Top 10 Fun Facts about George Gamow

Some are well-known; others are surprising


  1. George Gamow’s father Anton, a schoolteacher, taught the young Leon Trotsky, then known as Lev Bronstein. Trotsky tried to stir up trouble in the classroom by getting all the students to sign a petition to have Anton dismissed. Luckily for the Gamow family the petition wasn’t effective and Anton kept his job. Trotsky would grow up to be a Bolshevik revolutionary and the arch-enemy of Joseph Stalin.

2. At the age of 5, Gamow witnessed Halley’s Comet in the skies above Odessa. That and his readings of popular science books stirred up a passion for astronomy.

3. Gamow studied physics at the University of Leningrad, including a course in general relativity with Alexander Friedmann, one of the original proposers of the mathematical idea of an expanding universe. Gamow wanted to work with Friedmann in the field of cosmology, but sadly he died of typhoid at the age of only 37.

4. During research visits to Niels Bohr’s Institute, Gamow was challenged to learn three new languages: Danish, German, and English. To communicate his ebullient sense of humor, he took up cartooning, starting with a hilarious Mickey Mouse parody of Bohr, and later drawings to accompany a parody of Faust based on institute members.

5. Gamow loved cowboy movies. He and Bohr staged a toy pistol fight to decide whether or not the hero (played by Bohr) or villain is most likely to draw first and win the battle. Bohr was right — it was the hero. Gamow liked to be called Geo, pronounced “Joe,” as in “Cowboy Joe.”

6. After Stalinist ideology began to make science nearly impossible, George Gamow and his young wife Rho tried to escape from the Soviet Union by using a rubber kayak and crossing the Black Sea to Turkey. They stocked it with food and brandy, preparing for a long trip. Unfortunately, after a day of smooth sailing, stormy weather thwarted their plans, and they were forced back to the coast of the Soviet Union.

7. The Gamows finally left the Soviet Union through an invitation to the Solvay Conference of 1933 (in Belgium), where George was the Soviet representative. It took him a long time to obtain permission for Rho to travel with him, but he finally was able to. Marie Curie helped enable his defection to the West by offering him a position at her lab in Paris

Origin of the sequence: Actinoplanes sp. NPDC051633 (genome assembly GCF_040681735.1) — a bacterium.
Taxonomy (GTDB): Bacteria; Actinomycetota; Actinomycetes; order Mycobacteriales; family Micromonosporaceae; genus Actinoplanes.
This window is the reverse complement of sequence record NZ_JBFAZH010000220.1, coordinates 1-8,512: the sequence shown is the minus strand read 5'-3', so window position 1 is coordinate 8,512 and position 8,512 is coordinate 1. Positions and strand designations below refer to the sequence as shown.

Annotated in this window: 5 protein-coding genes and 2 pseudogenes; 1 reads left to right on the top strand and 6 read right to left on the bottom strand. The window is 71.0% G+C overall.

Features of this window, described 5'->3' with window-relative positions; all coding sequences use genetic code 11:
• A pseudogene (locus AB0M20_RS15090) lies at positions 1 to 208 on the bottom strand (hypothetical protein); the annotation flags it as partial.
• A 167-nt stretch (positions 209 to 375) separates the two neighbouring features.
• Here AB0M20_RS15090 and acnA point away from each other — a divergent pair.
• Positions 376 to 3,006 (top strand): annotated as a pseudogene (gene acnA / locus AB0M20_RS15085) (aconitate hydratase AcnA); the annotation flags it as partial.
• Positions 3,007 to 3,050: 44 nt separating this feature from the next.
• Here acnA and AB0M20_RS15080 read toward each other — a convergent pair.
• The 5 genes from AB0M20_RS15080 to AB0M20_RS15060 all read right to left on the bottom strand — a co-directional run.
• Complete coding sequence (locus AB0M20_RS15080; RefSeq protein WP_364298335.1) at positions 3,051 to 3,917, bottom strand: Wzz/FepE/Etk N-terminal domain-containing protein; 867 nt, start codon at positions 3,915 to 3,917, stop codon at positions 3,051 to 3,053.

8. After travelling to the US and being offered a job at George Washington University in Washington, DC, he promptly bought a ticket for Seattle, Washington instead, before realizing his mistake.

9. Gamow loved puns. For his paper on Big Bang nucleosynthesis with Ralph Alpher, he added Hans Bethe to the authors list, even though Bethe did not contribute. That way the authors list sounded like the first three letters in the Greek alphabet: alpha, beta, gamma.

10. Gamow made a major contribution to the understanding of how nuclei acids form amino acids (and those form proteins) by proposing a method of combinatorics. Along with James Watson, he founded the RNA Tie Club to promote the discussion of that field.

Paul Halpern is a University of the Sciences physics professor and the author of seventeen popular science books, including Flashes of Creation: George Gamow, Fred Hoyle, and the Great Big Bang Debate.



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Paul Halpern

Physicist and science writer. Author of Synchronicity: The Epic Quest to Understand the Quantum Nature of Cause and Effect